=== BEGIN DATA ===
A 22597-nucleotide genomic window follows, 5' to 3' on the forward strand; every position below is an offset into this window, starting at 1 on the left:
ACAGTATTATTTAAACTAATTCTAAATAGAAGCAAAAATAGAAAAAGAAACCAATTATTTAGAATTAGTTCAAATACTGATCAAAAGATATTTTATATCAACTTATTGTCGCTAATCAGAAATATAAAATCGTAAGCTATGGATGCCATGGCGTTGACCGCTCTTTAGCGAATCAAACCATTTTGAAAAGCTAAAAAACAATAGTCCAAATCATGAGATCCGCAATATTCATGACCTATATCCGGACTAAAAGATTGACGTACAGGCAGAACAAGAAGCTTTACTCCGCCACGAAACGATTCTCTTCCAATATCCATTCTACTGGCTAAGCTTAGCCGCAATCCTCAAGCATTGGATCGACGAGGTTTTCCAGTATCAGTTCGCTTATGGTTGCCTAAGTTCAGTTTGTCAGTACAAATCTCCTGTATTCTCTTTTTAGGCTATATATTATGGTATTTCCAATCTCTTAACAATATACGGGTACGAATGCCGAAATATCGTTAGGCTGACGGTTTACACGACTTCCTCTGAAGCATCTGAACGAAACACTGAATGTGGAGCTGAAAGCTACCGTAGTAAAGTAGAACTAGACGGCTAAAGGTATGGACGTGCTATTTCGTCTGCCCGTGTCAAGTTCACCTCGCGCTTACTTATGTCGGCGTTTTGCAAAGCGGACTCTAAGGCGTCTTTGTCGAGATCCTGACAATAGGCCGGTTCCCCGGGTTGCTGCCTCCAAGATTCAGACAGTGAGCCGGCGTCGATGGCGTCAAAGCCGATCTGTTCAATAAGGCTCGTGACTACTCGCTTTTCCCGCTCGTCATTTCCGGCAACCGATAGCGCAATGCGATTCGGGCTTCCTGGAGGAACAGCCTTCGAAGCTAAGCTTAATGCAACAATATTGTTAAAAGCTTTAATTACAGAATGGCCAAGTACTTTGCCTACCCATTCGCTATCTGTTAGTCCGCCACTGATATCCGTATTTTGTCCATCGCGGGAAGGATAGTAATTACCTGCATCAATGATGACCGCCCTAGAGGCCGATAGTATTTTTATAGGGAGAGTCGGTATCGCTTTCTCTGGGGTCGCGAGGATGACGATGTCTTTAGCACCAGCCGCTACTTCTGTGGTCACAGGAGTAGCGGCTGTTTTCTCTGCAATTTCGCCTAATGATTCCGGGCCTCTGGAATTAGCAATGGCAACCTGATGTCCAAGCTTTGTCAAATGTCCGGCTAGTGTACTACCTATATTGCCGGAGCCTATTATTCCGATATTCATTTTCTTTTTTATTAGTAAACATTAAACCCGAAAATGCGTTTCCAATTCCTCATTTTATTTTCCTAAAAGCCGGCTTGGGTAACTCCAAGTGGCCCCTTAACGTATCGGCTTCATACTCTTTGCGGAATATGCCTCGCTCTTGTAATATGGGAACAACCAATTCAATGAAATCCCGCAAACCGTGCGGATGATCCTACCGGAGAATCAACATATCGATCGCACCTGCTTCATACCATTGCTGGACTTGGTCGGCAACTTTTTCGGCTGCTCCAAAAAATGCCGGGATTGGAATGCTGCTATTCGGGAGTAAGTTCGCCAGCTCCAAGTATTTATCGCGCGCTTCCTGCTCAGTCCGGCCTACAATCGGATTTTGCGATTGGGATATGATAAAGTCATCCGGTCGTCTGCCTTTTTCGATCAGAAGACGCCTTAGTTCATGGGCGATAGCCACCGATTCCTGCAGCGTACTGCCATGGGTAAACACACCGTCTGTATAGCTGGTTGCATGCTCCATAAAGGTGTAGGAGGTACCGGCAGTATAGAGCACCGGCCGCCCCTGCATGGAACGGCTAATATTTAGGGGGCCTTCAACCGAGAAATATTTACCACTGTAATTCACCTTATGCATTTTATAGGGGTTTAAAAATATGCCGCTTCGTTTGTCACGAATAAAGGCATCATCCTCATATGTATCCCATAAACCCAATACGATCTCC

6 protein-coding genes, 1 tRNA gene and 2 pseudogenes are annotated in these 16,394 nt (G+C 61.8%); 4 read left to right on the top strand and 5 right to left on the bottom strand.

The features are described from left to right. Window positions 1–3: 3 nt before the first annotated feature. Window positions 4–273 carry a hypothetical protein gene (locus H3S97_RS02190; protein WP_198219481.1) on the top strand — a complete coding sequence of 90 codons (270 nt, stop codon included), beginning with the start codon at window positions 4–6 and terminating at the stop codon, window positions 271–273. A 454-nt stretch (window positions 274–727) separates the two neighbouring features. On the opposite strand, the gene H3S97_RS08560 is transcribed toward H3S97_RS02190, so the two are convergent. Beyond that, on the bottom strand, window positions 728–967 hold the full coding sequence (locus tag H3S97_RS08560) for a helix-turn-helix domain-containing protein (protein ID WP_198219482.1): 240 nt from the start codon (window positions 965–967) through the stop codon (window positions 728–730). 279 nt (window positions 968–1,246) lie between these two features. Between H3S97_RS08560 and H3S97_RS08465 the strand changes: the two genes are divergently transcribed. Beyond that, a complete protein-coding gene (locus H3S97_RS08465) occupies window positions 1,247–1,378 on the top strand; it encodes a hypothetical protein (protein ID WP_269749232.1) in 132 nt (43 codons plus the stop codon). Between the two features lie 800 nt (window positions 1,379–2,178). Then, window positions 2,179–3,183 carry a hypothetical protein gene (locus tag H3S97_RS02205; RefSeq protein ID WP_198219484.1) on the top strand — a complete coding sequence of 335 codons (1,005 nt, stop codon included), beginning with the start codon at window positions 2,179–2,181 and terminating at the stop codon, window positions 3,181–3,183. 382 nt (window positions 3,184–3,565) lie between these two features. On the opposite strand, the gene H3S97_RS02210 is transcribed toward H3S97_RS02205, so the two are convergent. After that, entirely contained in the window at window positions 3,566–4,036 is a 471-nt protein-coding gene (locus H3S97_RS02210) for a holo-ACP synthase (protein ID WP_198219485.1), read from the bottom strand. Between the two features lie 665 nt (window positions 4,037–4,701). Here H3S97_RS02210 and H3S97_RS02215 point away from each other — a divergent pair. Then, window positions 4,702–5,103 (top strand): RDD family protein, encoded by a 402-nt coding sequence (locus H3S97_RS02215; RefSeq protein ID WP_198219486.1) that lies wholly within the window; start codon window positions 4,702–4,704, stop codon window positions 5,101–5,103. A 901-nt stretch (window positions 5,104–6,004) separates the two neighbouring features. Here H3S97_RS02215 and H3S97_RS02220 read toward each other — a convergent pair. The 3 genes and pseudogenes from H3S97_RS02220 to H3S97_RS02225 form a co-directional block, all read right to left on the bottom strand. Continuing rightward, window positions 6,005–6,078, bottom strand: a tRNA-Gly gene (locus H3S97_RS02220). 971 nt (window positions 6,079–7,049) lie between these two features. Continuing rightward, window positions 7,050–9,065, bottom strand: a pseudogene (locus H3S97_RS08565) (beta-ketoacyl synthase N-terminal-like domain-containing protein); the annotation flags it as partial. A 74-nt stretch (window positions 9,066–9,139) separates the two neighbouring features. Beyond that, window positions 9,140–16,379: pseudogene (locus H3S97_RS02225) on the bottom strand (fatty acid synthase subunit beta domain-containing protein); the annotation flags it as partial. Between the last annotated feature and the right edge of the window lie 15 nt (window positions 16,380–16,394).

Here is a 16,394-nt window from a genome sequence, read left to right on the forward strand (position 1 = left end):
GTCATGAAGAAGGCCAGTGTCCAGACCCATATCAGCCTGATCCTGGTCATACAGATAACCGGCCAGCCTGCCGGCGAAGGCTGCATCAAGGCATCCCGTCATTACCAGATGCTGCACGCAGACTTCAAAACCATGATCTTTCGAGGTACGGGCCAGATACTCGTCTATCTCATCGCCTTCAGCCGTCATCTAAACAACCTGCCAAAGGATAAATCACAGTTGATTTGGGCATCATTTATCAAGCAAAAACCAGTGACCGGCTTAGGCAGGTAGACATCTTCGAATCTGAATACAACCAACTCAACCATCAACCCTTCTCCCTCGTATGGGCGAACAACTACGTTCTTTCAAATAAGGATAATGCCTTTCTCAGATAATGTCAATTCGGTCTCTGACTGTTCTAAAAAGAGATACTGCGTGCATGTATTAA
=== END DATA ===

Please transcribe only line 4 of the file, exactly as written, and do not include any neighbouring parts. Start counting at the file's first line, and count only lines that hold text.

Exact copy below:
The features are described from left to right. Window positions 1–3: 3 nt before the first annotated feature. Window positions 4–273 carry a hypothetical protein gene (locus H3S97_RS02190; protein WP_198219481.1) on the top strand — a complete coding sequence of 90 codons (270 nt, stop codon included), beginning with the start codon at window positions 4–6 and terminating at the stop codon, window positions 271–273. A 454-nt stretch (window positions 274–727) separates the two neighbouring features. On the opposite strand, the gene H3S97_RS08560 is transcribed toward H3S97_RS02190, so the two are convergent. Beyond that, on the bottom strand, window positions 728–967 hold the full coding sequence (locus tag H3S97_RS08560) for a helix-turn-helix domain-containing protein (protein ID WP_198219482.1): 240 nt from the start codon (window positions 965–967) through the stop codon (window positions 728–730). 279 nt (window positions 968–1,246) lie between these two features. Between H3S97_RS08560 and H3S97_RS08465 the strand changes: the two genes are divergently transcribed. Beyond that, a complete protein-coding gene (locus H3S97_RS08465) occupies window positions 1,247–1,378 on the top strand; it encodes a hypothetical protein (protein ID WP_269749232.1) in 132 nt (43 codons plus the stop codon). Between the two features lie 800 nt (window positions 1,379–2,178). Then, window positions 2,179–3,183 carry a hypothetical protein gene (locus tag H3S97_RS02205; RefSeq protein ID WP_198219484.1) on the top strand — a complete coding sequence of 335 codons (1,005 nt, stop codon included), beginning with the start codon at window positions 2,179–2,181 and terminating at the stop codon, window positions 3,181–3,183. 382 nt (window positions 3,184–3,565) lie between these two features. On the opposite strand, the gene H3S97_RS02210 is transcribed toward H3S97_RS02205, so the two are convergent. After that, entirely contained in the window at window positions 3,566–4,036 is a 471-nt protein-coding gene (locus H3S97_RS02210) for a holo-ACP synthase (protein ID WP_198219485.1), read from the bottom strand. Between the two features lie 665 nt (window positions 4,037–4,701). Here H3S97_RS02210 and H3S97_RS02215 point away from each other — a divergent pair. Then, window positions 4,702–5,103 (top strand): RDD family protein, encoded by a 402-nt coding sequence (locus H3S97_RS02215; RefSeq protein ID WP_198219486.1) that lies wholly within the window; start codon window positions 4,702–4,704, stop codon window positions 5,101–5,103. A 901-nt stretch (window positions 5,104–6,004) separates the two neighbouring features. Here H3S97_RS02215 and H3S97_RS02220 read toward each other — a convergent pair. The 3 genes and pseudogenes from H3S97_RS02220 to H3S97_RS02225 form a co-directional block, all read right to left on the bottom strand. Continuing rightward, window positions 6,005–6,078, bottom strand: a tRNA-Gly gene (locus H3S97_RS02220). 971 nt (window positions 6,079–7,049) lie between these two features. Continuing rightward, window positions 7,050–9,065, bottom strand: a pseudogene (locus H3S97_RS08565) (beta-ketoacyl synthase N-terminal-like domain-containing protein); the annotation flags it as partial. A 74-nt stretch (window positions 9,066–9,139) separates the two neighbouring features. Beyond that, window positions 9,140–16,379: pseudogene (locus H3S97_RS02225) on the bottom strand (fatty acid synthase subunit beta domain-containing protein); the annotation flags it as partial. Between the last annotated feature and the right edge of the window lie 15 nt (window positions 16,380–16,394).